Workforce Transformation is Core to a Coherent Technology Talent Strategy
Build Back Better with A Revature Workforce Transformation Solution
It doesn’t take an economics PhD to realize that we are living in a historic moment resulting in seismic change. New technologies like blockchain, AI, and cloud computing are on the rise. Old jobs are being automated away even as new ones are created. Brick-and-mortar businesses are moving online. Digital transformation is no longer disruptive; it is the new normal. These trends long predate the pandemic; but the advent of COVID-19 has thrown each of them into overdrive.
We must acknowledge how difficult the short-to-medium term dislocation will be for workers and their families. At the same time, however, we know from past experience (dating back to the Industrial Revolution and the advent of steam) that this shift will likely create many more jobs than it destroys. But workers can only do those new jobs if they have the right skills, and unfortunately that does not seem to be the case. Two years ago, the labor analytics firm Burning Glass counted 4.4 million U.S. vacancies across 12 key industries, largely because employers could not find people with the skills they need. Likewise, the overwhelming majority of American HR professionals report that skills shortages are holding back recruitment.
Nor can this skills gap be dealt with on a one-and-done basis. On the contrary: as technology develops faster and faster, people will need to work continuously to keep their skills current. The average “half-life” of workplace skills is now just five years and shrinking, according to the tech scholars John Seely Brown and Peter Denning, meaning that employees must learn an entirely new skill set for at least every decade of their careers. In 2018, the World Economic Forum predicted that more than half of all workers would “require significant re- and upskilling” by 2022. Our current economy is not set up to provide workforce transformation on this scale.
But lurking behind every challenge is an opportunity. Savvy corporate CEOs and CIOs are realizing that they already possess the most valuable asset they need: a deep bench of loyal employees, ripe for reskilling. Big box retailers are transforming their sales clerks into software engineers. Banks are turning tellers into data security specialists. Professional services firms are making app developers out of associates.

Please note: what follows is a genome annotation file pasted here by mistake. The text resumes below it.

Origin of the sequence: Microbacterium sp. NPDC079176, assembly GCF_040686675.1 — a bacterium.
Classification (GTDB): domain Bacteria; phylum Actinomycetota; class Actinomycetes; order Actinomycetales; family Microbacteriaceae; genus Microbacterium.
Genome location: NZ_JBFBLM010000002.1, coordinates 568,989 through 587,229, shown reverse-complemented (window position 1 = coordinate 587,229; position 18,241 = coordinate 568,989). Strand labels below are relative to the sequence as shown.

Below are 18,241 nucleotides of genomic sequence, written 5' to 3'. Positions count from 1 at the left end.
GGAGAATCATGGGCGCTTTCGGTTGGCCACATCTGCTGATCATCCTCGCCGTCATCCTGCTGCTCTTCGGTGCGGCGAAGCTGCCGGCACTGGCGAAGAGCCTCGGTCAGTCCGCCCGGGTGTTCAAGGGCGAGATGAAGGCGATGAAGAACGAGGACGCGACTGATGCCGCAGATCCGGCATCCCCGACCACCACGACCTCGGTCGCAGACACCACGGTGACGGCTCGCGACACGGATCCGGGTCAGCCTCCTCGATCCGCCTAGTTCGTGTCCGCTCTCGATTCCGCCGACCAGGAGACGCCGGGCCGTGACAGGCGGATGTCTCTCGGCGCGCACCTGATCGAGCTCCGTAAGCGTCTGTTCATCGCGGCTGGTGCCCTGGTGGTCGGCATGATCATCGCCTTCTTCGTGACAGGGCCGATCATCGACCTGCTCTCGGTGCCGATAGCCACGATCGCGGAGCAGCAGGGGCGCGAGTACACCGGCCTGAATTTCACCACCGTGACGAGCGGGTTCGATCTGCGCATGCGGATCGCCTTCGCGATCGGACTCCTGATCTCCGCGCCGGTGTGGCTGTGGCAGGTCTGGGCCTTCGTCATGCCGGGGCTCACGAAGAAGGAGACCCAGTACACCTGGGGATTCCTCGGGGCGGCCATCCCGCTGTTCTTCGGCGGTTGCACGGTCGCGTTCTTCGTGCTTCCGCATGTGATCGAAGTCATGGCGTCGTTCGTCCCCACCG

In my role at Revature, the largest employer of entry level software engineers in the U.S. according to LinkedIn Talent Insights, I have the privilege of helping to facilitate workforce transformations like these on a daily basis, with a roster of clients that runs the gamut of industry verticals and capabilities. Based on this experience, I believe the recipe for a successful workforce transformation includes several ingredients:
Before you begin, establish and maintain alignment with the strategic objectives of your organization. In particular, ensure that your organization’s talent strategy is synchronous with the capabilities you will need to achieve these objectives.
Map out in detail the skills and technologies you already have and those you need to develop.
Assess the aptitude of your existing workforce—who has the ability and the motivation to re-invent themselves?
Create a tailored curriculum to get new and existing staff up to speed with their new roles. There is no one-size-fits-all here, so consider carefully not just the content but the modality—in the post-COVID world there is a place for remote, instructor-led, and classroom-based training.
Deploy the newly trained staff to continue their learning on the job.
Invest in continuous learning to maintain ROI. Remember that this is a living, breathing process that will only keep pace with innovation if the investment in human capital remains constant.
In our brave new economic world, there is no time to stand still. Everyone—and every business—must become what Revature’s founder and CEO, Ashwin Bharath, calls a “continuous learning animal.” It’s an exhilarating prospect, and I’m proud to be a part of making it happen.